Judge’s order to add second Black congressional district to La. map has been put on hold
An official with the NAACP Legal Defense Fund says the new map with a single majority African American district dilutes Black political power
A federal appeals court has put on hold a district judge’s order for Louisiana to redraw new congressional districts by June 20 to include a second majority Black district.
The order late Thursday from the 5th U.S. Court of Appeals is the latest move in a legal battle between the Republican legislature and secretary of state and Democratic Gov. John Bel Edwards.
Edwards had vetoed the new districts drawn up after the latest census, saying that since Louisiana is nearly one-third African American, a single majority-Black district violates the Voting Rights Act. However, the legislature overrode his veto in late March.
A 5th Circuit panel stepped in and paused the remap order Thursday night, hours after U.S. District Judge Shelly Dick refused to delay her deadline while it was appealed.
Lawyers for Secretary of State Kyle Ardoin wrote in a motion filed Friday that Dick’s order would itself require a racial gerrymander that would violate the Voting Rights Act.
State Senate President Page Cortez and House Speaker Clay Schexnayder made much the same argument in a motion filed Thursday.
Ardoin said Dick ignored legal precedent and election officials.
“On the record, there is no basis for allowing the State to conduct the coming election in likely violation of federal law and the rights of the State’s Black voters,” responded attorneys for the NAACP Legal Defense Fund, which represents one of the two groups of voters who challenged the plan.
“Defendants point to nothing in the district court’s order that indicates it made a mistake of law or fact,” said lawyers for the other group.
Cortez and Schexnayder said Friday that a special session scheduled for next week to revise House district boundaries should be canceled.
“Before the judicial redistricting process is complete, any special session would be premature and a waste of taxpayer money,” they wrote.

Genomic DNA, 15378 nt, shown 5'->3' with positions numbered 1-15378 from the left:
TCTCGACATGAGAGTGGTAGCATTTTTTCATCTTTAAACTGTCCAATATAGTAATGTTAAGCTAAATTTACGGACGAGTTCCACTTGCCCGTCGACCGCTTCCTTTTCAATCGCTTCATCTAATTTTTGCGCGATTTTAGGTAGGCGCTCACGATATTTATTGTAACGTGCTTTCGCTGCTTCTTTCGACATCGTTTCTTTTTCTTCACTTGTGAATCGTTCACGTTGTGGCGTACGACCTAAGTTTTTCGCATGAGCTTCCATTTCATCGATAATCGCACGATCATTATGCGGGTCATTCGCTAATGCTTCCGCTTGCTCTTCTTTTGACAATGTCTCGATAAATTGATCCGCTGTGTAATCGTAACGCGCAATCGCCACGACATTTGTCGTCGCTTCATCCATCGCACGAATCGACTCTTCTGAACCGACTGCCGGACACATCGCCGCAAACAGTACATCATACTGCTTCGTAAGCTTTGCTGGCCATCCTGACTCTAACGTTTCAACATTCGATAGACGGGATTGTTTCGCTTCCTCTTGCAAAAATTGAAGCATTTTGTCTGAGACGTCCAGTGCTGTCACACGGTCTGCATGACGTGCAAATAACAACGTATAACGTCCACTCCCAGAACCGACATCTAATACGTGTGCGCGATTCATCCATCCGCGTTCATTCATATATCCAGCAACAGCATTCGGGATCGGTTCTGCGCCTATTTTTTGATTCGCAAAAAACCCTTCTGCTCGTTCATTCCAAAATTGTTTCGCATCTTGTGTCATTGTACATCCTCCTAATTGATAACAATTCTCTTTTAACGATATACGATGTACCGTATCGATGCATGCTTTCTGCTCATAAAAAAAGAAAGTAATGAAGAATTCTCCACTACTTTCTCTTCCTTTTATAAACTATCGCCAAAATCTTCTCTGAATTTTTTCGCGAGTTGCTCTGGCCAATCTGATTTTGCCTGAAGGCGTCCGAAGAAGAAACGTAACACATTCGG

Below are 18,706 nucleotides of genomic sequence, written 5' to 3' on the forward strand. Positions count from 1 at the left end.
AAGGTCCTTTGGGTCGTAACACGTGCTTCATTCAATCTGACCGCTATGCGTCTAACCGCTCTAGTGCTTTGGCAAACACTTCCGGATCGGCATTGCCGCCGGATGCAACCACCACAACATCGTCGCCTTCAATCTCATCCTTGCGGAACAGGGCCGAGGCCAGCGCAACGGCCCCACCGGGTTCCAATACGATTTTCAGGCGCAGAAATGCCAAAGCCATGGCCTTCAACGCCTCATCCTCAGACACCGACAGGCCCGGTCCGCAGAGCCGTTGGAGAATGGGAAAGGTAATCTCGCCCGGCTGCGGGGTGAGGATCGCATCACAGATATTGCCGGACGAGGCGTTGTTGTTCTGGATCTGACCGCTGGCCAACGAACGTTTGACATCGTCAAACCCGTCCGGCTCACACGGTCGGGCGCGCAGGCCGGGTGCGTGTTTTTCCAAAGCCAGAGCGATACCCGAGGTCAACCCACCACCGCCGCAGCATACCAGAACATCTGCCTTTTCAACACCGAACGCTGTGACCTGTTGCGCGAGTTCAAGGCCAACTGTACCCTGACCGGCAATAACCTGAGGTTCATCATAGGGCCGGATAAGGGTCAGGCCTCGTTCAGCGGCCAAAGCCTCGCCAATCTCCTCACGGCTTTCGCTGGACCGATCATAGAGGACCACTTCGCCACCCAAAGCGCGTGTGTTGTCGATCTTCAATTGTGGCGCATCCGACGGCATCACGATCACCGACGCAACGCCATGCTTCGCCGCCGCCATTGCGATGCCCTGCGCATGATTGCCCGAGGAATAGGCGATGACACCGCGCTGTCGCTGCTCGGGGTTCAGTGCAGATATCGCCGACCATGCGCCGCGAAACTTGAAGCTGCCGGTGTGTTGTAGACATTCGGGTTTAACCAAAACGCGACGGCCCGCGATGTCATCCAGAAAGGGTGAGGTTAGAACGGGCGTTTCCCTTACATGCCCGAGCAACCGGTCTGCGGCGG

Edwards, who scheduled the June 15-20 redistricting session, said it’s too early to cancel it.
The appeals court is likely to act again before June 15, said a news release from his office.
If Dick’s order for a new map June 20 remains on hold, he told lawmakers in a letter, the session should be delayed until a definitive court decision is reached.
“While I am mindful of the costs to the taxpayers as pointed out in your press release, it is clear that the state would have saved the unknown thousands of dollars being spent on out-of-state lawyers if the legislature had originally enacted maps that comply with the Voting Rights Act and the standard of fundamental fairness,” he wrote. “It is not too late for the legislature to do the right thing.”
Court papers for Ardoin call the deadline “unworkable” — an argument that Dick described as “insincere and not persuasive.”
The state requires seven days’ notice of the start of the session and three days for bill reading, she wrote. That “would require ten days total, and this Court gave the Legislature fourteen,” she said.
A friend-of-the-court brief from Alabama and 11 other states argued that Dick turned part of the Voting Rights Act from protection against discrimination “into a tool for compelling racially discriminatory redistricting.”
The section makes it illegal to keep people from voting because of their race, but doesn’t require “that wherever a majority-minority district can be drawn, it must be drawn,” the states said.
If it did, it would be unconstitutional, the brief contended.
Arkansas, Georgia, Indiana, Kentucky, Mississippi, Missouri, Montana, Oklahoma, South Carolina, Texas, and Utah joined with Alabama.
Under Dick’s order, “to avoid liability, the State must consider race first and everything else second,” they wrote. “That cannot be the law.”
Kathryn Sadasivan, redistricting counsel for the NAACP Legal Defense Fund, said the new map “continues to pack Black voters from New Orleans and Baton Rouge into a single congressional district despite the significant changes in the Black population and the shared interests and needs of Black voters in Baton Rouge and the Delta parishes” north of Baton Rouge along and east of the Mississippi River.
She said Dick’s 152-page ruling recognized that the single majority African American district dilutes Black political power.
“We are confident that the November primary election is sufficiently far away to allow this decision to stand,” Sadasivan wrote.
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